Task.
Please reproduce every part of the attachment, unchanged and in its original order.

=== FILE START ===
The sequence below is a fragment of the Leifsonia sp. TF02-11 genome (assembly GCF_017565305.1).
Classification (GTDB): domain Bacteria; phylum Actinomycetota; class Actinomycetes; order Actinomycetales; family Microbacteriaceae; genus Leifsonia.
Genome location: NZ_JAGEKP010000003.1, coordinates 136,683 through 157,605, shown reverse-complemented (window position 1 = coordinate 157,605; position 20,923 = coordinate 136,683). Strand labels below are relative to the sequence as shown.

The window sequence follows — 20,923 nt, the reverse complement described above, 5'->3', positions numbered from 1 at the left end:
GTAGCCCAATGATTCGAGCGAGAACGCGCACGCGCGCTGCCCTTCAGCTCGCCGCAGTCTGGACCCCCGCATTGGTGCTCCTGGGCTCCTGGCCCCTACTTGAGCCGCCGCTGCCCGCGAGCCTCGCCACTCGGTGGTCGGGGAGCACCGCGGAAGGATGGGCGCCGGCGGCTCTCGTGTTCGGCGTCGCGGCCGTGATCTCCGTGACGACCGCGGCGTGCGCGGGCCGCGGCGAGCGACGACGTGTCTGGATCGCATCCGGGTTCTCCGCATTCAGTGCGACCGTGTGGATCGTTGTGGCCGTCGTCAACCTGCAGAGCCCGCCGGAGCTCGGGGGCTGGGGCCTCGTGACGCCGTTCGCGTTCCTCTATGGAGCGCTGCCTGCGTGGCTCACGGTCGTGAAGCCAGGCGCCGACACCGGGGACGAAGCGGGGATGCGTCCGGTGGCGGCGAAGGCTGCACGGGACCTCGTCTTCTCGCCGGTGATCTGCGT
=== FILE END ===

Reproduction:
The sequence below is a fragment of the Leifsonia sp. TF02-11 genome (assembly GCF_017565305.1).
Classification (GTDB): domain Bacteria; phylum Actinomycetota; class Actinomycetes; order Actinomycetales; family Microbacteriaceae; genus Leifsonia.
Genome location: NZ_JAGEKP010000003.1, coordinates 136,683 through 157,605, shown reverse-complemented (window position 1 = coordinate 157,605; position 20,923 = coordinate 136,683). Strand labels below are relative to the sequence as shown.

The window sequence follows — 20,923 nt, the reverse complement described above, 5'->3', positions numbered from 1 at the left end:
GTAGCCCAATGATTCGAGCGAGAACGCGCACGCGCGCTGCCCTTCAGCTCGCCGCAGTCTGGACCCCCGCATTGGTGCTCCTGGGCTCCTGGCCCCTACTTGAGCCGCCGCTGCCCGCGAGCCTCGCCACTCGGTGGTCGGGGAGCACCGCGGAAGGATGGGCGCCGGCGGCTCTCGTGTTCGGCGTCGCGGCCGTGATCTCCGTGACGACCGCGGCGTGCGCGGGCCGCGGCGAGCGACGACGTGTCTGGATCGCATCCGGGTTCTCCGCATTCAGTGCGACCGTGTGGATCGTTGTGGCCGTCGTCAACCTGCAGAGCCCGCCGGAGCTCGGGGGCTGGGGCCTCGTGACGCCGTTCGCGTTCCTCTATGGAGCGCTGCCTGCGTGGCTCACGGTCGTGAAGCCAGGCGCCGACACCGGGGACGAAGCGGGGATGCGTCCGGTGGCGGCGAAGGCTGCACGGGACCTCGTCTTCTCGCCGGTGATCTGCGT